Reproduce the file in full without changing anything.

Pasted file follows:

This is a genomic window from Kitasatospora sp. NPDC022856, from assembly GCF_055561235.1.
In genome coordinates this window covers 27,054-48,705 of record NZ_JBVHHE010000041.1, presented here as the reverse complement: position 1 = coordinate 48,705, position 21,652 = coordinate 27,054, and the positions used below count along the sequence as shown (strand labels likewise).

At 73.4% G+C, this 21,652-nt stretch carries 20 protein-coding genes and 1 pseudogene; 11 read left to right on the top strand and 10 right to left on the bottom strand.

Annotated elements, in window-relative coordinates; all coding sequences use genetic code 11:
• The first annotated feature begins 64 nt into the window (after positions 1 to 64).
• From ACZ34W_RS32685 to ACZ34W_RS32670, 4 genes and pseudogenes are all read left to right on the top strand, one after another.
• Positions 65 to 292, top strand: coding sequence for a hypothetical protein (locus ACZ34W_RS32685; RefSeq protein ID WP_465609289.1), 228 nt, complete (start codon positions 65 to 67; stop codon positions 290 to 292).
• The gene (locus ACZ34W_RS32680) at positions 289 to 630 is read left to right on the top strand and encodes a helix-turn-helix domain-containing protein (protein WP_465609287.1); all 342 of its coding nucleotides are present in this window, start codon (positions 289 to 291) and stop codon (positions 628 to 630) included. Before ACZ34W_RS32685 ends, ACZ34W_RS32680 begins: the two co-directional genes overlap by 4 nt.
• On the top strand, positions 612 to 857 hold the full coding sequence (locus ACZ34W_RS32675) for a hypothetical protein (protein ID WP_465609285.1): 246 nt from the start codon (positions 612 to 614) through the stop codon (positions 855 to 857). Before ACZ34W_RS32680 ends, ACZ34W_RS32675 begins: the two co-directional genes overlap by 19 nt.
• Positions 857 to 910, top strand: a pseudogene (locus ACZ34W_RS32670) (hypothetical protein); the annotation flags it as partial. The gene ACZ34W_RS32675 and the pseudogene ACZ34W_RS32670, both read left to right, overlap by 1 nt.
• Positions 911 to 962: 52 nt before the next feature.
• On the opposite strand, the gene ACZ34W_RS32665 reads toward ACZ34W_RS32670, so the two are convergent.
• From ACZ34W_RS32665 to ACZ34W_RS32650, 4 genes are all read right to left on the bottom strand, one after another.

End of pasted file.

This is a genomic window from Kitasatospora sp. NPDC022856, from assembly GCF_055561235.1.
In genome coordinates this window covers 27,054-48,705 of record NZ_JBVHHE010000041.1, presented here as the reverse complement: position 1 = coordinate 48,705, position 21,652 = coordinate 27,054, and the positions used below count along the sequence as shown (strand labels likewise).

At 73.4% G+C, this 21,652-nt stretch carries 20 protein-coding genes and 1 pseudogene; 11 read left to right on the top strand and 10 right to left on the bottom strand.

Annotated elements, in window-relative coordinates; all coding sequences use genetic code 11:
• The first annotated feature begins 64 nt into the window (after positions 1 to 64).
• From ACZ34W_RS32685 to ACZ34W_RS32670, 4 genes and pseudogenes are all read left to right on the top strand, one after another.
• Positions 65 to 292, top strand: coding sequence for a hypothetical protein (locus ACZ34W_RS32685; RefSeq protein ID WP_465609289.1), 228 nt, complete (start codon positions 65 to 67; stop codon positions 290 to 292).
• The gene (locus ACZ34W_RS32680) at positions 289 to 630 is read left to right on the top strand and encodes a helix-turn-helix domain-containing protein (protein WP_465609287.1); all 342 of its coding nucleotides are present in this window, start codon (positions 289 to 291) and stop codon (positions 628 to 630) included. Before ACZ34W_RS32685 ends, ACZ34W_RS32680 begins: the two co-directional genes overlap by 4 nt.
• On the top strand, positions 612 to 857 hold the full coding sequence (locus ACZ34W_RS32675) for a hypothetical protein (protein ID WP_465609285.1): 246 nt from the start codon (positions 612 to 614) through the stop codon (positions 855 to 857). Before ACZ34W_RS32680 ends, ACZ34W_RS32675 begins: the two co-directional genes overlap by 19 nt.
• Positions 857 to 910, top strand: a pseudogene (locus ACZ34W_RS32670) (hypothetical protein); the annotation flags it as partial. The gene ACZ34W_RS32675 and the pseudogene ACZ34W_RS32670, both read left to right, overlap by 1 nt.
• Positions 911 to 962: 52 nt before the next feature.
• On the opposite strand, the gene ACZ34W_RS32665 reads toward ACZ34W_RS32670, so the two are convergent.
• From ACZ34W_RS32665 to ACZ34W_RS32650, 4 genes are all read right to left on the bottom strand, one after another.